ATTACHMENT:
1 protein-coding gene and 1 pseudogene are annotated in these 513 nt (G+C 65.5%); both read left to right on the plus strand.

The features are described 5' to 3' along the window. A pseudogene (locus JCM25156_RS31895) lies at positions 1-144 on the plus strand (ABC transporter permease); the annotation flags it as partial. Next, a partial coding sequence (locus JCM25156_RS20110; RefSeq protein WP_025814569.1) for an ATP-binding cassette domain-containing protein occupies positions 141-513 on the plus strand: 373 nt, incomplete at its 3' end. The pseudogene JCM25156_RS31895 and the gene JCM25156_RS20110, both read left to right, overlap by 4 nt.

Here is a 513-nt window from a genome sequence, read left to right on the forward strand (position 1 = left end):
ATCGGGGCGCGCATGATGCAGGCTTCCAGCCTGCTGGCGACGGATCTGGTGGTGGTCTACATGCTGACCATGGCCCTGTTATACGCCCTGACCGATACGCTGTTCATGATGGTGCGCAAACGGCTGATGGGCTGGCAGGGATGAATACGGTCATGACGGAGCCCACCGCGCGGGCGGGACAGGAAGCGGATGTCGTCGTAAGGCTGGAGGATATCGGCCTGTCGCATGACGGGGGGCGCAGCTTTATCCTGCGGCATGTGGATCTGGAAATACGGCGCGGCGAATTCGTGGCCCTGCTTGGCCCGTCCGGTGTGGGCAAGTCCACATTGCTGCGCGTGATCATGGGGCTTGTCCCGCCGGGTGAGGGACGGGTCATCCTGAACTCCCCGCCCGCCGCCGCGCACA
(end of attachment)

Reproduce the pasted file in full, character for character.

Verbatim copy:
1 protein-coding gene and 1 pseudogene are annotated in these 513 nt (G+C 65.5%); both read left to right on the plus strand.

The features are described 5' to 3' along the window. A pseudogene (locus JCM25156_RS31895) lies at positions 1-144 on the plus strand (ABC transporter permease); the annotation flags it as partial. Next, a partial coding sequence (locus JCM25156_RS20110; RefSeq protein WP_025814569.1) for an ATP-binding cassette domain-containing protein occupies positions 141-513 on the plus strand: 373 nt, incomplete at its 3' end. The pseudogene JCM25156_RS31895 and the gene JCM25156_RS20110, both read left to right, overlap by 4 nt.

Here is a 513-nt window from a genome sequence, read left to right on the forward strand (position 1 = left end):
ATCGGGGCGCGCATGATGCAGGCTTCCAGCCTGCTGGCGACGGATCTGGTGGTGGTCTACATGCTGACCATGGCCCTGTTATACGCCCTGACCGATACGCTGTTCATGATGGTGCGCAAACGGCTGATGGGCTGGCAGGGATGAATACGGTCATGACGGAGCCCACCGCGCGGGCGGGACAGGAAGCGGATGTCGTCGTAAGGCTGGAGGATATCGGCCTGTCGCATGACGGGGGGCGCAGCTTTATCCTGCGGCATGTGGATCTGGAAATACGGCGCGGCGAATTCGTGGCCCTGCTTGGCCCGTCCGGTGTGGGCAAGTCCACATTGCTGCGCGTGATCATGGGGCTTGTCCCGCCGGGTGAGGGACGGGTCATCCTGAACTCCCCGCCCGCCGCCGCGCACA